Of course, the challenge for investors is picking investments that are actually ‘green’. We believe the integration of ESG criteria in the security selection process is key to being able to assess and manage risk and determine how resilient a company is and how much potential upside it has. This is a case of better insight into a business leading to better investment decisions.

Consolidating ESG investing

In that sense, 2020 has reinforced and consolidated our view that an ESG assessment provides essential information on how successful and resilient a company – or another issuer of securities – can be in the longer term.

Admittedly, issues around defining ESG remain, but 2020 saw an acceleration in the trend towards greater transparency and harmonisation on the underlying criteria. There is still work to be done.

To illustrate the point, when rating agencies conduct conventional risk analysis of sovereign bonds, there is a strong, almost perfect, correlation between the assessments from the different agencies. When it comes to ESG ratings, the results are much more diverse. This is partly due to different focuses on what constitutes ESG and the risks it poses for financial performance, but also the choice of data used and the quality of the data.

Continuing the work on data quality and transparent reporting

That is why, at BNP Paribas Asset Management, we have set up our own ESG scoring system to ensure consistency and transparency across our offering. In the context of an exploding interest in ESG, we believe there is a great need for clarification, harmonisation, regulation and standardisation.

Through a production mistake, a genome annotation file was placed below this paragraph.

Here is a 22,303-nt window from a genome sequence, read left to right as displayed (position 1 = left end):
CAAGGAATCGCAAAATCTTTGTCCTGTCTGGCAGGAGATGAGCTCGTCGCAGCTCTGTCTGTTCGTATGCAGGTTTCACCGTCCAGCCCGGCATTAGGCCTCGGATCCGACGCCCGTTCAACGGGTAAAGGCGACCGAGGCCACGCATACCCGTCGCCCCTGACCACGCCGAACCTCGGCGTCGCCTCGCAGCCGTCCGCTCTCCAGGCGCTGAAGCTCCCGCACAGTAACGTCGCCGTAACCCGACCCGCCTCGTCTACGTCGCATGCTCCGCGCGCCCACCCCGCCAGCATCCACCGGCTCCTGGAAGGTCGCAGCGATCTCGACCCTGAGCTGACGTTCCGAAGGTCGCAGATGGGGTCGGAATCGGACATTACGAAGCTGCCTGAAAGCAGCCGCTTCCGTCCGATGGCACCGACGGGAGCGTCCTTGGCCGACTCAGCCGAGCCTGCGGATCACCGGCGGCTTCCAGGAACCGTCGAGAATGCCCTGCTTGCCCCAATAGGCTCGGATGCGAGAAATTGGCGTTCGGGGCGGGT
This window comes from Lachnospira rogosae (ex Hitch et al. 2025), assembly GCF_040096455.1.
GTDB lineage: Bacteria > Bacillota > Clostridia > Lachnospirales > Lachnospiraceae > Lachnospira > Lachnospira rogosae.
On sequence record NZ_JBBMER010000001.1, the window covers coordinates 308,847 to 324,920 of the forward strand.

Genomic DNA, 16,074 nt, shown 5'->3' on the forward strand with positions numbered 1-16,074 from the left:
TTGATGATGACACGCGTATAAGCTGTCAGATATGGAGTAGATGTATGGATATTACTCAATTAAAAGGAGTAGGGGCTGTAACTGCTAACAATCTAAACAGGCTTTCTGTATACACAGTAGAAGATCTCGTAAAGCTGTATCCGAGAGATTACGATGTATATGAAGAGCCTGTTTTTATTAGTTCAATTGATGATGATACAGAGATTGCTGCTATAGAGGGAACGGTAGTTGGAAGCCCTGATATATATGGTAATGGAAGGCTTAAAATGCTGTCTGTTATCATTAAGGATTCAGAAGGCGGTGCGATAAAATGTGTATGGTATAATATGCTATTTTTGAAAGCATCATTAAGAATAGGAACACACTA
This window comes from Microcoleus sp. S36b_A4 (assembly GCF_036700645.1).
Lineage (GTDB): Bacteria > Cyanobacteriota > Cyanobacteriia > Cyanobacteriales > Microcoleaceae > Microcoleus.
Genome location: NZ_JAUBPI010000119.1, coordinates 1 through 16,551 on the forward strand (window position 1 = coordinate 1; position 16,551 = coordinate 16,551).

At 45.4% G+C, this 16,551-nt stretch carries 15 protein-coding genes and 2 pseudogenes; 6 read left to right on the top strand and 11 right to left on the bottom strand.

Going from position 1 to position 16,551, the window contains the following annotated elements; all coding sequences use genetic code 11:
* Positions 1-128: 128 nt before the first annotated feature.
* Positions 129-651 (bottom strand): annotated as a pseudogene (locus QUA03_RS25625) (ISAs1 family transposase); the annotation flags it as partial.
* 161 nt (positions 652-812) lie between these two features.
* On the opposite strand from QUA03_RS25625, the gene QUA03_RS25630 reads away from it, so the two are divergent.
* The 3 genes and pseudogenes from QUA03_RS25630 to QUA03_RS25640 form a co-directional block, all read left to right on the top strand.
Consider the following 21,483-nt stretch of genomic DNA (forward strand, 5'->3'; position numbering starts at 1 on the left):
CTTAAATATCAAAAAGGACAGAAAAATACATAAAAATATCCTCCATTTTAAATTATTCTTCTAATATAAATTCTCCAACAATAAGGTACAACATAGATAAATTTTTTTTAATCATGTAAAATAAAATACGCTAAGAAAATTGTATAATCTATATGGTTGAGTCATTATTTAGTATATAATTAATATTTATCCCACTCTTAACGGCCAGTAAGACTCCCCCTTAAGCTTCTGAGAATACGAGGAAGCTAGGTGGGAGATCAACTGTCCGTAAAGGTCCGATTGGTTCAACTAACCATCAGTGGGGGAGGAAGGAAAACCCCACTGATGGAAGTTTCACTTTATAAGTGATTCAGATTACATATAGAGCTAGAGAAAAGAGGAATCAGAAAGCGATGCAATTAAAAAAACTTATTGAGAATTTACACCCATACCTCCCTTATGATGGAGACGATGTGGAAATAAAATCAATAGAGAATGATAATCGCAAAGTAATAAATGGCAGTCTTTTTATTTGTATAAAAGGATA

So, ‘to walk the talk,’ we are participating in many bodies and committees working on improvements in this area. An example is our contribution to work commissioned by the European Commission on a taxonomy, or classification, defining which activities are sustainable and under which circumstances. We have welcomed, and are contributing, to efforts by regulators to enhance the quality of both ESG data and broader reporting by issuers and asset managers.

Conclusion

The pandemic has led to greater awareness of ESG issues, both in life generally and in business. This has reinforced the case for investing from an ESG perspective.

For an investor, this is attractive because it is a way of doing good. Financially, we believe it can be rewarding as we are convinced that ESG investing is directly compatible with higher risk-adjusted returns.

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Any views expressed here are those of the author as of the date of publication, are based on available information, and are subject to change without notice. Individual portfolio management teams may hold different views and may take different investment decisions for different clients. This document does not constitute investment advice.

The value of investments and the income they generate may go down as well as up and it is possible that investors will not recover their initial outlay. Past performance is no guarantee for future returns.

Investing in emerging markets, or specialised or restricted sectors is likely to be subject to a higher-than-average volatility due to a high degree of concentration, greater uncertainty because less information is available, there is less liquidity or due to greater sensitivity to changes in market conditions (social, political and economic conditions).

Some emerging markets offer less security than the majority of international developed markets. For this reason, services for portfolio transactions, liquidation and conservation on behalf of funds invested in emerging markets may carry greater risk.